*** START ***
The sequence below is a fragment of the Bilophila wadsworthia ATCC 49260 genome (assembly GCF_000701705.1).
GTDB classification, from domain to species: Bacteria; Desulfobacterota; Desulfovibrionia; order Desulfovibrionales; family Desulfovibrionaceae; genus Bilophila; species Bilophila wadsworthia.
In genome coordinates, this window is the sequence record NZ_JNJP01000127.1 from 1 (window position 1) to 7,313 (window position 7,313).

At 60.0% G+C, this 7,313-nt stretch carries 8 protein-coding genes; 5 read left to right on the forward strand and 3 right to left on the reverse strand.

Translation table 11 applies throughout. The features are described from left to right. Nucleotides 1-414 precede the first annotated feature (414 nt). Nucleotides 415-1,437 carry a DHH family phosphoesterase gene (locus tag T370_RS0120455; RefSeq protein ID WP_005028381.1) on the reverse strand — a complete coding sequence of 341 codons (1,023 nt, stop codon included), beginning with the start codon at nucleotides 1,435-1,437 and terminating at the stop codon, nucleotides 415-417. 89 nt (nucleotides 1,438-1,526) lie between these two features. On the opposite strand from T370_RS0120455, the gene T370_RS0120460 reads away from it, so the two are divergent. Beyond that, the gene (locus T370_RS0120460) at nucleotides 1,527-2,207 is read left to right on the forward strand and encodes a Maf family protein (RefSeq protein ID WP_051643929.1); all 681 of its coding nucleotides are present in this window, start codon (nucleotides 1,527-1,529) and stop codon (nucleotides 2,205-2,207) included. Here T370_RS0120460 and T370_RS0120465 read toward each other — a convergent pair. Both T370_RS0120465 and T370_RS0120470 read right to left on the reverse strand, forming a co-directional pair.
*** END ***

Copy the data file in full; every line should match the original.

The sequence below is a fragment of the Bilophila wadsworthia ATCC 49260 genome (assembly GCF_000701705.1).
GTDB classification, from domain to species: Bacteria; Desulfobacterota; Desulfovibrionia; order Desulfovibrionales; family Desulfovibrionaceae; genus Bilophila; species Bilophila wadsworthia.
In genome coordinates, this window is the sequence record NZ_JNJP01000127.1 from 1 (window position 1) to 7,313 (window position 7,313).

At 60.0% G+C, this 7,313-nt stretch carries 8 protein-coding genes; 5 read left to right on the forward strand and 3 right to left on the reverse strand.

Translation table 11 applies throughout. The features are described from left to right. Nucleotides 1-414 precede the first annotated feature (414 nt). Nucleotides 415-1,437 carry a DHH family phosphoesterase gene (locus tag T370_RS0120455; RefSeq protein ID WP_005028381.1) on the reverse strand — a complete coding sequence of 341 codons (1,023 nt, stop codon included), beginning with the start codon at nucleotides 1,435-1,437 and terminating at the stop codon, nucleotides 415-417. 89 nt (nucleotides 1,438-1,526) lie between these two features. On the opposite strand from T370_RS0120455, the gene T370_RS0120460 reads away from it, so the two are divergent. Beyond that, the gene (locus T370_RS0120460) at nucleotides 1,527-2,207 is read left to right on the forward strand and encodes a Maf family protein (RefSeq protein ID WP_051643929.1); all 681 of its coding nucleotides are present in this window, start codon (nucleotides 1,527-1,529) and stop codon (nucleotides 2,205-2,207) included. Here T370_RS0120460 and T370_RS0120465 read toward each other — a convergent pair. Both T370_RS0120465 and T370_RS0120470 read right to left on the reverse strand, forming a co-directional pair.